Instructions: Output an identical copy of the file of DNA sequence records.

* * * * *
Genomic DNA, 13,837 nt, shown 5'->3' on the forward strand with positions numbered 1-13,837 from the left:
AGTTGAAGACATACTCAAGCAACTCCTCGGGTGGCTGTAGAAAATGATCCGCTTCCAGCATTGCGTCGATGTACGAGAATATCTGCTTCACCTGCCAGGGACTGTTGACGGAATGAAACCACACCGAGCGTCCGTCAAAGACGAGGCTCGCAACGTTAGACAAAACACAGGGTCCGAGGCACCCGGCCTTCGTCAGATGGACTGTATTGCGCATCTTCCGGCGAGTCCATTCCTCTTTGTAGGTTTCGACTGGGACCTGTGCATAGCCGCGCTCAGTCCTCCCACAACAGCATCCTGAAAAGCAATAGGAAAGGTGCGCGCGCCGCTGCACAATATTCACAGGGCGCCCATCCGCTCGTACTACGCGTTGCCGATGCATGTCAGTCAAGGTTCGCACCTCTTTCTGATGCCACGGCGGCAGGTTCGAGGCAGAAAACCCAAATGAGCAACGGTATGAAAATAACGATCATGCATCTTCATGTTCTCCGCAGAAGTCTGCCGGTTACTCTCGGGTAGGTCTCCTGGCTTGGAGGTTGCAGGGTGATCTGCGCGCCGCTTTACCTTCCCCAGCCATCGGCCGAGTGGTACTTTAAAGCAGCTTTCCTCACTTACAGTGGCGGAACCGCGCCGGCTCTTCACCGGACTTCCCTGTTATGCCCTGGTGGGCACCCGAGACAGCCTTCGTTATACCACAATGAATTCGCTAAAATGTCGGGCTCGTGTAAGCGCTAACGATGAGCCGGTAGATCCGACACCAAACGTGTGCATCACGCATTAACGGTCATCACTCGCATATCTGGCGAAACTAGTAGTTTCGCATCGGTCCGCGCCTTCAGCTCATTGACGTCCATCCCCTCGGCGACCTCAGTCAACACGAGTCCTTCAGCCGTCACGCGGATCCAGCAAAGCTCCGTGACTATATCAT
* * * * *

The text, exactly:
Genomic DNA, 13,837 nt, shown 5'->3' on the forward strand with positions numbered 1-13,837 from the left:
AGTTGAAGACATACTCAAGCAACTCCTCGGGTGGCTGTAGAAAATGATCCGCTTCCAGCATTGCGTCGATGTACGAGAATATCTGCTTCACCTGCCAGGGACTGTTGACGGAATGAAACCACACCGAGCGTCCGTCAAAGACGAGGCTCGCAACGTTAGACAAAACACAGGGTCCGAGGCACCCGGCCTTCGTCAGATGGACTGTATTGCGCATCTTCCGGCGAGTCCATTCCTCTTTGTAGGTTTCGACTGGGACCTGTGCATAGCCGCGCTCAGTCCTCCCACAACAGCATCCTGAAAAGCAATAGGAAAGGTGCGCGCGCCGCTGCACAATATTCACAGGGCGCCCATCCGCTCGTACTACGCGTTGCCGATGCATGTCAGTCAAGGTTCGCACCTCTTTCTGATGCCACGGCGGCAGGTTCGAGGCAGAAAACCCAAATGAGCAACGGTATGAAAATAACGATCATGCATCTTCATGTTCTCCGCAGAAGTCTGCCGGTTACTCTCGGGTAGGTCTCCTGGCTTGGAGGTTGCAGGGTGATCTGCGCGCCGCTTTACCTTCCCCAGCCATCGGCCGAGTGGTACTTTAAAGCAGCTTTCCTCACTTACAGTGGCGGAACCGCGCCGGCTCTTCACCGGACTTCCCTGTTATGCCCTGGTGGGCACCCGAGACAGCCTTCGTTATACCACAATGAATTCGCTAAAATGTCGGGCTCGTGTAAGCGCTAACGATGAGCCGGTAGATCCGACACCAAACGTGTGCATCACGCATTAACGGTCATCACTCGCATATCTGGCGAAACTAGTAGTTTCGCATCGGTCCGCGCCTTCAGCTCATTGACGTCCATCCCCTCGGCGACCTCAGTCAACACGAGTCCTTCAGCCGTCACGCGGATCCAGCAAAGCTCCGTGACTATATCAT